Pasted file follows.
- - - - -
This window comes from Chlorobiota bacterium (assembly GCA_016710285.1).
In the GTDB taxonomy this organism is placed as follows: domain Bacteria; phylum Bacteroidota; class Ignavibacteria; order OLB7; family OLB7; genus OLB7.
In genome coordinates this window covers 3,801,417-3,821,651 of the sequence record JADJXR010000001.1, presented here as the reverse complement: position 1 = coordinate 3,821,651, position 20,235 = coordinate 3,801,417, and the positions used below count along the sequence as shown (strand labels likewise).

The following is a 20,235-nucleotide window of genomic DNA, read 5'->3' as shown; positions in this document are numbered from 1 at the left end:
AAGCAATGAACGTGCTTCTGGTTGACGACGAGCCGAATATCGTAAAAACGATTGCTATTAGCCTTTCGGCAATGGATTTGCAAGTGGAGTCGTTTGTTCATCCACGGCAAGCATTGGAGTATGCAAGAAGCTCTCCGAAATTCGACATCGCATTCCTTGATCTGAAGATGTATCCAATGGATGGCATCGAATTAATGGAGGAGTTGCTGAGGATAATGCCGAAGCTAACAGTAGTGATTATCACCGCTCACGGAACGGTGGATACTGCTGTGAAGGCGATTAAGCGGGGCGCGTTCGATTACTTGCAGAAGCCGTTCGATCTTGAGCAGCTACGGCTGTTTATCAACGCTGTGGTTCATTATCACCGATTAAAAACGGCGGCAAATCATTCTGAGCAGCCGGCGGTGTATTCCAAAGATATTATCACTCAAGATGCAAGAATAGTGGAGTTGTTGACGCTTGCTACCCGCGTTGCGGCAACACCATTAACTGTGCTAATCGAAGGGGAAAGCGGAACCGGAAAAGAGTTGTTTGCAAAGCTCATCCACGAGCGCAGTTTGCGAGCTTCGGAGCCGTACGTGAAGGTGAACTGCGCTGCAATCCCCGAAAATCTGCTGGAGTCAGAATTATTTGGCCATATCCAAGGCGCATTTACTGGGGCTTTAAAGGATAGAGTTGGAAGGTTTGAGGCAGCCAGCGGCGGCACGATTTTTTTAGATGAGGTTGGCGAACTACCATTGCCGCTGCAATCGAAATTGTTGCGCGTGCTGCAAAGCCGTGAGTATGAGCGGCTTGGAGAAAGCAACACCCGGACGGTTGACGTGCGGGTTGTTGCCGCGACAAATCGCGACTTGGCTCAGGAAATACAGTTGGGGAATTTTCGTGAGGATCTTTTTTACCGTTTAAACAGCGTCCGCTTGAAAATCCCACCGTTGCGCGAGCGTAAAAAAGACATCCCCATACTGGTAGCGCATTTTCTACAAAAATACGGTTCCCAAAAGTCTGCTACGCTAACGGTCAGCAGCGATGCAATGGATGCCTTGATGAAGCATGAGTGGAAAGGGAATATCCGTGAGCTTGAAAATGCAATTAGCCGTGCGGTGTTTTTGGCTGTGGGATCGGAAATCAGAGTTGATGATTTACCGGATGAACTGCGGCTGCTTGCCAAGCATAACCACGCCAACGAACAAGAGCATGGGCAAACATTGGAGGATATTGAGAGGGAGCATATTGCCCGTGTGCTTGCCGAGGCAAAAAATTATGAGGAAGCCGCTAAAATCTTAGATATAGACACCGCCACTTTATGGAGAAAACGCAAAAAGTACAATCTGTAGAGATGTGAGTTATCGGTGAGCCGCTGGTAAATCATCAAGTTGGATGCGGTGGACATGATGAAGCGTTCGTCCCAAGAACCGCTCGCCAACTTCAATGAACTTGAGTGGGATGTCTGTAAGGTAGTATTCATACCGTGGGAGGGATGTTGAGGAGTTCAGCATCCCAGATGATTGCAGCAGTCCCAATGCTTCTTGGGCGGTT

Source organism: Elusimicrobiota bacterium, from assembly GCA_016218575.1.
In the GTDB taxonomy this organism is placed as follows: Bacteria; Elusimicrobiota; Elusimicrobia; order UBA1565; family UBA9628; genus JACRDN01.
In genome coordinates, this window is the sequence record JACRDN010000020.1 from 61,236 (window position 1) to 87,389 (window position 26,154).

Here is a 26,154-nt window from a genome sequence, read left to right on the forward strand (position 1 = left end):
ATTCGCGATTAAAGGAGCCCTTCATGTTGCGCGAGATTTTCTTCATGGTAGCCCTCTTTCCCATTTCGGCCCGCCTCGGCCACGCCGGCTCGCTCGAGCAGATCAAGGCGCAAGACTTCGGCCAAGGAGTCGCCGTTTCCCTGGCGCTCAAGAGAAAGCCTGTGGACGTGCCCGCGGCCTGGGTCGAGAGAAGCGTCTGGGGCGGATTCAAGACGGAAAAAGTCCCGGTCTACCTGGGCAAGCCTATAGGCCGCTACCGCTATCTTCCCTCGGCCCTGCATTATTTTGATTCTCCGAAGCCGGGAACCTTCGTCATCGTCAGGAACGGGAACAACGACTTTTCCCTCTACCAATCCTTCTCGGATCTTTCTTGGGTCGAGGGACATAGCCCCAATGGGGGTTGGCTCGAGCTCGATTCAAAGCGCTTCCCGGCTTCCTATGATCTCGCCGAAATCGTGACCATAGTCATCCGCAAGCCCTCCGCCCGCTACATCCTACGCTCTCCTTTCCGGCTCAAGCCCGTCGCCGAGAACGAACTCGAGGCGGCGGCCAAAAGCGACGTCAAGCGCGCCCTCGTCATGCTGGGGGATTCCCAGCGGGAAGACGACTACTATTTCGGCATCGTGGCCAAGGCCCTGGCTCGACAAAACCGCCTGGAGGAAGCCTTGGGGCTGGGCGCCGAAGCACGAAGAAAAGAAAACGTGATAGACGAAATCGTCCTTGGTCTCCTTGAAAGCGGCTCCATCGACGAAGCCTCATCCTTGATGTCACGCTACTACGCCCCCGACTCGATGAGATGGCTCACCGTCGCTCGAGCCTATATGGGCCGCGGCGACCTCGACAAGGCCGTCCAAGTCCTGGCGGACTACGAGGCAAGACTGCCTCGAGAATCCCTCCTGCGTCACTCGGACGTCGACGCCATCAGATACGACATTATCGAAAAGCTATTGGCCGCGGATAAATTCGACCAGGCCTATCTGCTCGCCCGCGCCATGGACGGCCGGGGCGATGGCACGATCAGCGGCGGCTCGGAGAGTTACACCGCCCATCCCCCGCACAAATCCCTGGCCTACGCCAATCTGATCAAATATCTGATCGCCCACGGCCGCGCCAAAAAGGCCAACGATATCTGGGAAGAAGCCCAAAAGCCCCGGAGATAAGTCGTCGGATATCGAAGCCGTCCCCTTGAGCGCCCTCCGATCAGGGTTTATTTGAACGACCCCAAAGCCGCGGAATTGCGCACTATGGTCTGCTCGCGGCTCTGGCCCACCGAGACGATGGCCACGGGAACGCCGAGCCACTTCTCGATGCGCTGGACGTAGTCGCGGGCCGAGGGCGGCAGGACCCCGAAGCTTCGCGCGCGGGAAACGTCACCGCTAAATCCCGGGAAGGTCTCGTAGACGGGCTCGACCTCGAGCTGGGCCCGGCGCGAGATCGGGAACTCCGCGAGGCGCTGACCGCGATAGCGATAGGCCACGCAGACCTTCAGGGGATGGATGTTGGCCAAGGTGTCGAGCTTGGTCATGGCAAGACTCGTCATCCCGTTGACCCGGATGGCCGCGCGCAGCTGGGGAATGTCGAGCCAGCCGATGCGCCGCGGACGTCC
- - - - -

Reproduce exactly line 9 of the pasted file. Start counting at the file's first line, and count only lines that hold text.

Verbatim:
Here is a 26,154-nt window from a genome sequence, read left to right on the forward strand (position 1 = left end):